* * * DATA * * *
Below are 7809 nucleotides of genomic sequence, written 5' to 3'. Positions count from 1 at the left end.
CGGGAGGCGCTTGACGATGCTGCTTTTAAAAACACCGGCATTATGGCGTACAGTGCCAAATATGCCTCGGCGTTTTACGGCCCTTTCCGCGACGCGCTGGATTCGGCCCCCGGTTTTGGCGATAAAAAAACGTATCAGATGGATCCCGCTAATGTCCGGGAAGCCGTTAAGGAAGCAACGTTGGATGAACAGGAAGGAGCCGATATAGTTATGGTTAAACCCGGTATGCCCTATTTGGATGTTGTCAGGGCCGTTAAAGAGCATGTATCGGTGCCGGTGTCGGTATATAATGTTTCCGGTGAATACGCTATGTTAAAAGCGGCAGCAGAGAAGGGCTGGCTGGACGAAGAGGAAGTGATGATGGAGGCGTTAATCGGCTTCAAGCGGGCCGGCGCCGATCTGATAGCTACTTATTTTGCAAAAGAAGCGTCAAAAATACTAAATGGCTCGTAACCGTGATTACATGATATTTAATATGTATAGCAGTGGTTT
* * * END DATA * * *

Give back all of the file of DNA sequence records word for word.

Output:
Below are 7809 nucleotides of genomic sequence, written 5' to 3'. Positions count from 1 at the left end.
CGGGAGGCGCTTGACGATGCTGCTTTTAAAAACACCGGCATTATGGCGTACAGTGCCAAATATGCCTCGGCGTTTTACGGCCCTTTCCGCGACGCGCTGGATTCGGCCCCCGGTTTTGGCGATAAAAAAACGTATCAGATGGATCCCGCTAATGTCCGGGAAGCCGTTAAGGAAGCAACGTTGGATGAACAGGAAGGAGCCGATATAGTTATGGTTAAACCCGGTATGCCCTATTTGGATGTTGTCAGGGCCGTTAAAGAGCATGTATCGGTGCCGGTGTCGGTATATAATGTTTCCGGTGAATACGCTATGTTAAAAGCGGCAGCAGAGAAGGGCTGGCTGGACGAAGAGGAAGTGATGATGGAGGCGTTAATCGGCTTCAAGCGGGCCGGCGCCGATCTGATAGCTACTTATTTTGCAAAAGAAGCGTCAAAAATACTAAATGGCTCGTAACCGTGATTACATGATATTTAATATGTATAGCAGTGGTTT